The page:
Brixham Holiday Cottages
Situated just across the bay from Torquay, Brixham is the hidden gem in South Devon’s crown. With its spectacular coastline, windswept beaches and exotic palm trees, it’s a key part of the English Riviera and home to a UNESCO-recognised Global Geopark (one of only seven in the UK).
Brixham’s maritime history is deep-rooted, and in Napoleonic times the Royal Navy used the area as anchorage. You can soak up its nautical heritage at one of its forts, which date back to 1803. Its historic harbour is also the place to see the UK’s once-largest fishing port still at work.
What to see and do
The Brixham Heritage Museum has been open to the public since 1958. You can hark back to days gone by and explore the area’s rich naval and archaeological history through its exhibits, as well as explore its fun vintage shopping arcade. Sea-faring enthusiasts can climb aboard the Golden Hind Museum Ship, a full size replica of the ship in which Sir Francis Drake circumnavigated the globe. Stealing the limelight in Brixham is the 400-million-year-old Berry Head National Nature Reserve. It marks the entrance to the UNESCO Global Geopark and its abundant wildlife includes 600 species of birds (from black and white guillemots to peregrine falcons), rare breed Soay sheep and the harbour porpoise. Keep your eyes peeled for whales and dolphins.
The Berry Head Trail winds from Brixham Harbour along the coastal path and is awash with colourful purple wild thyme, yellow gorse and white rock roses. Brixham is not short of its share of blue flag beaches either. Open all year round, and known for its warm, calm waters and excellent scuba diving (during which you can spot seahorses and shipwrecks),
Breakwater Beach is a firm favourite. Shoalstone Beach is also a popular choice, offering incredible views and its own seawater swimming pool.
Where to eat and drink
With its coastal location and rich farming history, Brixham serves up the freshest fish and seafood, hand-reared meat and organic fruit and vegetables. The village’s fishing community dates back to the 15th century and you can delve into its history with a tour of Brixham Fish Market tour (from March to September), where you’ll see over 40 different types of fish being sold at auction.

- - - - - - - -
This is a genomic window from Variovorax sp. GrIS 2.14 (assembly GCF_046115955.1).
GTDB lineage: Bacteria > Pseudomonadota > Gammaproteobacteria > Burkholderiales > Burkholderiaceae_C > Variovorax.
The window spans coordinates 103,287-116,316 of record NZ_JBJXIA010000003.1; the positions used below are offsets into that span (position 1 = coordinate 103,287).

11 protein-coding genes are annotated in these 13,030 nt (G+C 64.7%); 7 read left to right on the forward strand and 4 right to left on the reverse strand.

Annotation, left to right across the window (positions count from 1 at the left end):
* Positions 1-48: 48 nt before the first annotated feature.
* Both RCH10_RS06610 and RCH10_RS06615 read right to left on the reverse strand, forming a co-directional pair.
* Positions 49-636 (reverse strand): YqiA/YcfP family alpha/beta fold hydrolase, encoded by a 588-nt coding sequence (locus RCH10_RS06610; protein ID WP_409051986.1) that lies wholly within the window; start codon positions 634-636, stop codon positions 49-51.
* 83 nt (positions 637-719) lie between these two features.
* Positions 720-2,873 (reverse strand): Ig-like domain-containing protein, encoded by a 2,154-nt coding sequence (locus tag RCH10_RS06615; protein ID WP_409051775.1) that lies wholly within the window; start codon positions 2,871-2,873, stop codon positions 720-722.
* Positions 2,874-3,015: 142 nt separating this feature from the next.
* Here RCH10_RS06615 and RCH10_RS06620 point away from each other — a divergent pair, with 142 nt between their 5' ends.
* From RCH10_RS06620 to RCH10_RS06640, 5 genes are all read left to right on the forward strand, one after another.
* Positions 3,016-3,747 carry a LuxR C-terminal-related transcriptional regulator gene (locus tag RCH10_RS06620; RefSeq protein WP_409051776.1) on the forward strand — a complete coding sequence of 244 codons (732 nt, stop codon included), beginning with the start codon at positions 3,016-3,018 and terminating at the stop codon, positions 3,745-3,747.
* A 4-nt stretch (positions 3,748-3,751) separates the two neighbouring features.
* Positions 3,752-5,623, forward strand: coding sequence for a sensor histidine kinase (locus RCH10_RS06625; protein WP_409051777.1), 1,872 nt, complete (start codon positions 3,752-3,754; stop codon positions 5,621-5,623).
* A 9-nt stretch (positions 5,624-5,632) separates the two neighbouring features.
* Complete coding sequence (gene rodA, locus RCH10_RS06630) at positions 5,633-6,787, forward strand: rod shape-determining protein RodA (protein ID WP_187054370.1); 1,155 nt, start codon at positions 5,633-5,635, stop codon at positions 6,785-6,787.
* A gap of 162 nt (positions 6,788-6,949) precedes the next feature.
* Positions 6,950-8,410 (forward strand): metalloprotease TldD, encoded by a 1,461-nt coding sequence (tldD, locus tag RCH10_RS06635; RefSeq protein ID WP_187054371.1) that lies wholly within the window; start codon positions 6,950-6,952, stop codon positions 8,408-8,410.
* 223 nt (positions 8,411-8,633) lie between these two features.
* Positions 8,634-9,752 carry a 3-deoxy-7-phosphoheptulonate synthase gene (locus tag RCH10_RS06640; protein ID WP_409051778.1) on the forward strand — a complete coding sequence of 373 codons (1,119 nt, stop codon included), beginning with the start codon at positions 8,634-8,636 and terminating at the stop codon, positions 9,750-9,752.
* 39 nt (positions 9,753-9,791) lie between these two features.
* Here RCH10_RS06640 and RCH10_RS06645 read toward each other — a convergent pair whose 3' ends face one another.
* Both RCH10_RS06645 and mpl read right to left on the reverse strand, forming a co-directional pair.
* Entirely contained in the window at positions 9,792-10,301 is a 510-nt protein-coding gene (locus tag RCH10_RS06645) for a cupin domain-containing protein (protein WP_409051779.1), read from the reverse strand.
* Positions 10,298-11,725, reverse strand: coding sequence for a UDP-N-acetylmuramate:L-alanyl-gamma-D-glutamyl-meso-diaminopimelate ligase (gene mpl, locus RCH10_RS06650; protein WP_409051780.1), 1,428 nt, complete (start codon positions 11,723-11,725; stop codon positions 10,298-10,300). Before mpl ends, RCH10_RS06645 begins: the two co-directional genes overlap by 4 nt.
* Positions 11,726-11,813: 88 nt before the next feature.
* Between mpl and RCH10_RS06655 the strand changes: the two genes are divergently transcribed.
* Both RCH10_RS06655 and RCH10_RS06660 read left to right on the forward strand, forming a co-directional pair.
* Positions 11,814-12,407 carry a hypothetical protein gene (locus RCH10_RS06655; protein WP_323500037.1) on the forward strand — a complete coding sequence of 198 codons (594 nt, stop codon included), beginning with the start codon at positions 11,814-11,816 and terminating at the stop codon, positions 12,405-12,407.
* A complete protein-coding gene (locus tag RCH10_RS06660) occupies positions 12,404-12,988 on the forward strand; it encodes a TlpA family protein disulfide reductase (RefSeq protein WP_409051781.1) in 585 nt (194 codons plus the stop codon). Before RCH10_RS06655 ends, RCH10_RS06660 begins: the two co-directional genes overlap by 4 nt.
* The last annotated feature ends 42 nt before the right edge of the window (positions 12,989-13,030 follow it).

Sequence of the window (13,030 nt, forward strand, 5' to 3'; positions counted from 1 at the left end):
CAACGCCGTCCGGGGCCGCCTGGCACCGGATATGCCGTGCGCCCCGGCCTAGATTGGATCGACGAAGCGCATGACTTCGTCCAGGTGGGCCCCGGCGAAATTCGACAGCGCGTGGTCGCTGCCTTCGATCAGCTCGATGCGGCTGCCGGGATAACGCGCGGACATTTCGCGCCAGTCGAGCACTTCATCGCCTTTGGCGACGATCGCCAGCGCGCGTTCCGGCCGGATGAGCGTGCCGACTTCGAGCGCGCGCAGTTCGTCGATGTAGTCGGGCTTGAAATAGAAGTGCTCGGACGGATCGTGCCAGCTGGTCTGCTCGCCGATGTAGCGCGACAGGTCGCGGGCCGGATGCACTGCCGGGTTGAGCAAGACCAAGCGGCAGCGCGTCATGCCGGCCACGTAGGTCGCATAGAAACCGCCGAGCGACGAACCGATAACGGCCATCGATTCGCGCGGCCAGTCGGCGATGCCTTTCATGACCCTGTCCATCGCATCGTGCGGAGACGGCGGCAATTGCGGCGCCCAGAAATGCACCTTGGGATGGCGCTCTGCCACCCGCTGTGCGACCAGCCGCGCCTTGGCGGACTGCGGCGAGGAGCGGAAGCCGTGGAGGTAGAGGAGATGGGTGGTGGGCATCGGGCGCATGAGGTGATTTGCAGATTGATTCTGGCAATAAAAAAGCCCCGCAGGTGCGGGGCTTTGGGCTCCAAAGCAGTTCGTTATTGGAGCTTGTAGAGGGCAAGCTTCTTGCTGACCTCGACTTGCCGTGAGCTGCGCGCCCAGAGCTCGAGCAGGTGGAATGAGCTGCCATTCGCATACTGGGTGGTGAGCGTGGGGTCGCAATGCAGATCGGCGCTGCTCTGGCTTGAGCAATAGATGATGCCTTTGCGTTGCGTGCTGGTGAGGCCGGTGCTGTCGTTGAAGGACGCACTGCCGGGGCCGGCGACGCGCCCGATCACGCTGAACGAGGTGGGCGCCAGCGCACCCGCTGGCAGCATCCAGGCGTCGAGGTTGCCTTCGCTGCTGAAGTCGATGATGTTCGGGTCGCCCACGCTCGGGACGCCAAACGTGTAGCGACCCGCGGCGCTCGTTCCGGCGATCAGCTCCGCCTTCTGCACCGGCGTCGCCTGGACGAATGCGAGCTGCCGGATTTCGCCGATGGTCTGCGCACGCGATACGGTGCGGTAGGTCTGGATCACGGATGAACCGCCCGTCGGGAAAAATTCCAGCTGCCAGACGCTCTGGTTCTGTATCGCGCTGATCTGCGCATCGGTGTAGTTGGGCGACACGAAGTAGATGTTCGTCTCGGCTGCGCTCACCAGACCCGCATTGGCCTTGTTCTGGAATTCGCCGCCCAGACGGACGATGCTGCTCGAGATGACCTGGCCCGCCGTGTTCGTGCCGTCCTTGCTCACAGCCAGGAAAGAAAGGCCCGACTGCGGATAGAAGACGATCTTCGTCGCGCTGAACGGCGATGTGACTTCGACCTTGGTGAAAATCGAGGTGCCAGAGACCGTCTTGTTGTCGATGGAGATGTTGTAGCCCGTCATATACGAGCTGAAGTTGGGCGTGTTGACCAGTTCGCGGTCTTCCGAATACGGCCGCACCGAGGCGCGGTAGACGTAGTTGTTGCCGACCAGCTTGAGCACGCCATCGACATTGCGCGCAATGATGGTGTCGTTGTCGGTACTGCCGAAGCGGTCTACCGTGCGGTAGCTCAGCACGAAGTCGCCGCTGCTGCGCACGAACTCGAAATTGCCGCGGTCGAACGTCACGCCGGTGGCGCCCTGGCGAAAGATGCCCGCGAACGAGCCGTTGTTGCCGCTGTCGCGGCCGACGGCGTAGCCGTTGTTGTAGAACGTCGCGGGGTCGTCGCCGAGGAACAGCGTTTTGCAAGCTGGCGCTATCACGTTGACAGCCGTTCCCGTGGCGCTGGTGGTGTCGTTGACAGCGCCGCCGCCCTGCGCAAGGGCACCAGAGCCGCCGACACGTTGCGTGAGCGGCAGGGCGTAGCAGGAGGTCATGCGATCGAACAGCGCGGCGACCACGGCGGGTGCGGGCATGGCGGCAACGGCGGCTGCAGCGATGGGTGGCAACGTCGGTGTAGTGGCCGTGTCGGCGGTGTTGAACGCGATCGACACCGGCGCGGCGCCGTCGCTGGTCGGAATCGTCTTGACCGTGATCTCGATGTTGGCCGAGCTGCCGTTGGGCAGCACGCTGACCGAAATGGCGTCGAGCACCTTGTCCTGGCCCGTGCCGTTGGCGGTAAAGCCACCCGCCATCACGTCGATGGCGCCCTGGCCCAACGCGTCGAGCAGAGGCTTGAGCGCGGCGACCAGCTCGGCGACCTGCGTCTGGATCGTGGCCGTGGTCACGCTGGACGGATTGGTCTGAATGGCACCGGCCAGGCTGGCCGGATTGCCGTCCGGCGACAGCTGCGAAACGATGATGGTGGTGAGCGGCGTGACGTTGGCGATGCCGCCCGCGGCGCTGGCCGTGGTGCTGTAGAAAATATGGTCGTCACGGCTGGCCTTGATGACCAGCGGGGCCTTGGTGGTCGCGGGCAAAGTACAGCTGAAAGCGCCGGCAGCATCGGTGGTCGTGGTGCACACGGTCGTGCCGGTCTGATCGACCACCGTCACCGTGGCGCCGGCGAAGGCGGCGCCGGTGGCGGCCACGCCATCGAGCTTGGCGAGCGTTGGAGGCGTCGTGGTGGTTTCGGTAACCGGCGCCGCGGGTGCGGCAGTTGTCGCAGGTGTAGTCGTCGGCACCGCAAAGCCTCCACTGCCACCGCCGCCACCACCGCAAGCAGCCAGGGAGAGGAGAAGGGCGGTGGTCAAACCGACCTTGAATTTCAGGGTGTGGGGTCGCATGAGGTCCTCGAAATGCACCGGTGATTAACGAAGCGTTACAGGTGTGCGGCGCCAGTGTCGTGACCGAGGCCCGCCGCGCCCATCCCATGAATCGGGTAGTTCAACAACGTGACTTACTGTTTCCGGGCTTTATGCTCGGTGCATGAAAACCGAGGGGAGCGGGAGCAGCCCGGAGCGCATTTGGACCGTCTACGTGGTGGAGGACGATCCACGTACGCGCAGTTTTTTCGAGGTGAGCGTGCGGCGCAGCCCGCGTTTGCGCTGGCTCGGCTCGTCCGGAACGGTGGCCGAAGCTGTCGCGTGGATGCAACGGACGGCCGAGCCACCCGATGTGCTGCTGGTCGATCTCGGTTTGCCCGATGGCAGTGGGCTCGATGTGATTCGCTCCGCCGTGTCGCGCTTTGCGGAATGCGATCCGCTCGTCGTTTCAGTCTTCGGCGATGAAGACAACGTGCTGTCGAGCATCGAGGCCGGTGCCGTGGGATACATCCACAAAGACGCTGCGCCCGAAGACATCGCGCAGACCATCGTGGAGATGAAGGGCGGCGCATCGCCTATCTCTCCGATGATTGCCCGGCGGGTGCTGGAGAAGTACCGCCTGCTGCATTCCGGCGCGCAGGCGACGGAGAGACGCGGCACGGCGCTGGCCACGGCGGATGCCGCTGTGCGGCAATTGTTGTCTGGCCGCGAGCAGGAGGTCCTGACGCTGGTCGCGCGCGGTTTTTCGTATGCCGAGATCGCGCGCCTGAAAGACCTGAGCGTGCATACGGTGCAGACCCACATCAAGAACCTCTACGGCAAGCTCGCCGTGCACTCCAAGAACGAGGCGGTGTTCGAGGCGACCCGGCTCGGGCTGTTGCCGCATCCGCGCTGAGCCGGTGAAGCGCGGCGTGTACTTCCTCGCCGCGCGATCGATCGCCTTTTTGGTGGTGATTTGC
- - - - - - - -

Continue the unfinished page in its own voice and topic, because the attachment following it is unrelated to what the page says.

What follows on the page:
If you don’t want to cook your own dinner, make a beeline for popular local takeaway Simply Fish, where you can take your catch of the day down to the beach with a pot of mushy peas and chips.
Scoring highly on the cosy front, the Grade II listed New Quay Inn serves plenty of locally-made ales. Perched atop a cliff in a Napoleonic-era fortress is the award-winning Guardhouse Café, which dishes up it famous Devonshire cream tea every day.
Even more epic sea views can be found at Breakwater Bistro, where you can tuck into delicious South Devon mussels steamed in white wine or panko-coated calamari.
For an extensive wine list and a tapas menu that changes with the seasons, try Lytehouse; or for a good-old fashioned British seaside refreshment, I.scream should do the trick.
How to get in and around
Paignton is Brixham’s most accessible railway station; from there it’s just a short hop on the number 12 bus into Brixham. By car, follow the M5 to Exeter, then join the A380 to Brixham, or if you’re flying in, Exeter airport is a 50-minute drive away. Once you are in town, a ferry service runs regular trips across the bay from Brixham to Torquay and Paignton (from Easter to September).
Why not make your trip to Brixham really special by booking your accommodation with Discovery Holiday Homes.